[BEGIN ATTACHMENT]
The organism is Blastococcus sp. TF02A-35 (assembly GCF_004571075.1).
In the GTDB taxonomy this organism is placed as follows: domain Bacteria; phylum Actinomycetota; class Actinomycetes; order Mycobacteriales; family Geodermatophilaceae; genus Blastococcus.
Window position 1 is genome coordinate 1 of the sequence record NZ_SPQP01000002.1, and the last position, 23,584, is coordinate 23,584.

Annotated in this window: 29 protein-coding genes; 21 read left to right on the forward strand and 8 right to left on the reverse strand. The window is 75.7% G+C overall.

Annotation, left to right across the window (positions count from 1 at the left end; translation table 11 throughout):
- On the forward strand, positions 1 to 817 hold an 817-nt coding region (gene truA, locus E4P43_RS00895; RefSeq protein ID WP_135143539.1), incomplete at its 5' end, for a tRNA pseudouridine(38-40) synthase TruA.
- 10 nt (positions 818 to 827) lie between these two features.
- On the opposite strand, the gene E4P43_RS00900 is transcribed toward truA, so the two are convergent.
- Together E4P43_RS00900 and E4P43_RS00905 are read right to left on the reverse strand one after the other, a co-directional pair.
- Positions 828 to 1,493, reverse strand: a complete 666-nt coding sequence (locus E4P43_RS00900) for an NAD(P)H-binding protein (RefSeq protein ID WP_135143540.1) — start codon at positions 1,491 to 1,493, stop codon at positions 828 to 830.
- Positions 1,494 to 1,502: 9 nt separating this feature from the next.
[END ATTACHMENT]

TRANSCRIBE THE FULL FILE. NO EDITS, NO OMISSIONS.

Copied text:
The organism is Blastococcus sp. TF02A-35 (assembly GCF_004571075.1).
In the GTDB taxonomy this organism is placed as follows: domain Bacteria; phylum Actinomycetota; class Actinomycetes; order Mycobacteriales; family Geodermatophilaceae; genus Blastococcus.
Window position 1 is genome coordinate 1 of the sequence record NZ_SPQP01000002.1, and the last position, 23,584, is coordinate 23,584.

Annotated in this window: 29 protein-coding genes; 21 read left to right on the forward strand and 8 right to left on the reverse strand. The window is 75.7% G+C overall.

Annotation, left to right across the window (positions count from 1 at the left end; translation table 11 throughout):
- On the forward strand, positions 1 to 817 hold an 817-nt coding region (gene truA, locus E4P43_RS00895; RefSeq protein ID WP_135143539.1), incomplete at its 5' end, for a tRNA pseudouridine(38-40) synthase TruA.
- 10 nt (positions 818 to 827) lie between these two features.
- On the opposite strand, the gene E4P43_RS00900 is transcribed toward truA, so the two are convergent.
- Together E4P43_RS00900 and E4P43_RS00905 are read right to left on the reverse strand one after the other, a co-directional pair.
- Positions 828 to 1,493, reverse strand: a complete 666-nt coding sequence (locus E4P43_RS00900) for an NAD(P)H-binding protein (RefSeq protein ID WP_135143540.1) — start codon at positions 1,491 to 1,493, stop codon at positions 828 to 830.
- Positions 1,494 to 1,502: 9 nt separating this feature from the next.